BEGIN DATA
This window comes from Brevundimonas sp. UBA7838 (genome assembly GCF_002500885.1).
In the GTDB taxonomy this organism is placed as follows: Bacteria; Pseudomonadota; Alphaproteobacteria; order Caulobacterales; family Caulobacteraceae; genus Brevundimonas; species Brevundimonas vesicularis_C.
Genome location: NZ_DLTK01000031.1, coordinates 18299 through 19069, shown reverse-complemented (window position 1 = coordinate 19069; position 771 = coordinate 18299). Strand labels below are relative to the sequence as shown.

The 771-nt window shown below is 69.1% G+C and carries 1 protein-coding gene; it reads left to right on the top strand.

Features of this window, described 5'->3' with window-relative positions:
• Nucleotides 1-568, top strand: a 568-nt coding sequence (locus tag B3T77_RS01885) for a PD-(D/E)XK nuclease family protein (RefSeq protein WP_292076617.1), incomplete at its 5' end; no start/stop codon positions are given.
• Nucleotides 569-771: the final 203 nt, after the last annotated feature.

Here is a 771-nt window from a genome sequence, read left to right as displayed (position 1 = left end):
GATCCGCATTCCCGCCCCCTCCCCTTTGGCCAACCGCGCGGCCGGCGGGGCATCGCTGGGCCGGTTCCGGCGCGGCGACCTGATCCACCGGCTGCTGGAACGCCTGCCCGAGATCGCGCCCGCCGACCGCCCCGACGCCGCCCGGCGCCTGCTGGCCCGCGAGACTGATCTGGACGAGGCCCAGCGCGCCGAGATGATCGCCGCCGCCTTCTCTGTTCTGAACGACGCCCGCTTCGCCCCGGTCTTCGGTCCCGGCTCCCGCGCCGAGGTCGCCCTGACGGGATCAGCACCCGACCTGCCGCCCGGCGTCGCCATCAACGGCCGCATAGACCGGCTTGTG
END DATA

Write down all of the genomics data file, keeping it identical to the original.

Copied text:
This window comes from Brevundimonas sp. UBA7838 (genome assembly GCF_002500885.1).
In the GTDB taxonomy this organism is placed as follows: Bacteria; Pseudomonadota; Alphaproteobacteria; order Caulobacterales; family Caulobacteraceae; genus Brevundimonas; species Brevundimonas vesicularis_C.
Genome location: NZ_DLTK01000031.1, coordinates 18299 through 19069, shown reverse-complemented (window position 1 = coordinate 19069; position 771 = coordinate 18299). Strand labels below are relative to the sequence as shown.

The 771-nt window shown below is 69.1% G+C and carries 1 protein-coding gene; it reads left to right on the top strand.

Features of this window, described 5'->3' with window-relative positions:
• Nucleotides 1-568, top strand: a 568-nt coding sequence (locus tag B3T77_RS01885) for a PD-(D/E)XK nuclease family protein (RefSeq protein WP_292076617.1), incomplete at its 5' end; no start/stop codon positions are given.
• Nucleotides 569-771: the final 203 nt, after the last annotated feature.

Here is a 771-nt window from a genome sequence, read left to right as displayed (position 1 = left end):
GATCCGCATTCCCGCCCCCTCCCCTTTGGCCAACCGCGCGGCCGGCGGGGCATCGCTGGGCCGGTTCCGGCGCGGCGACCTGATCCACCGGCTGCTGGAACGCCTGCCCGAGATCGCGCCCGCCGACCGCCCCGACGCCGCCCGGCGCCTGCTGGCCCGCGAGACTGATCTGGACGAGGCCCAGCGCGCCGAGATGATCGCCGCCGCCTTCTCTGTTCTGAACGACGCCCGCTTCGCCCCGGTCTTCGGTCCCGGCTCCCGCGCCGAGGTCGCCCTGACGGGATCAGCACCCGACCTGCCGCCCGGCGTCGCCATCAACGGCCGCATAGACCGGCTTGTG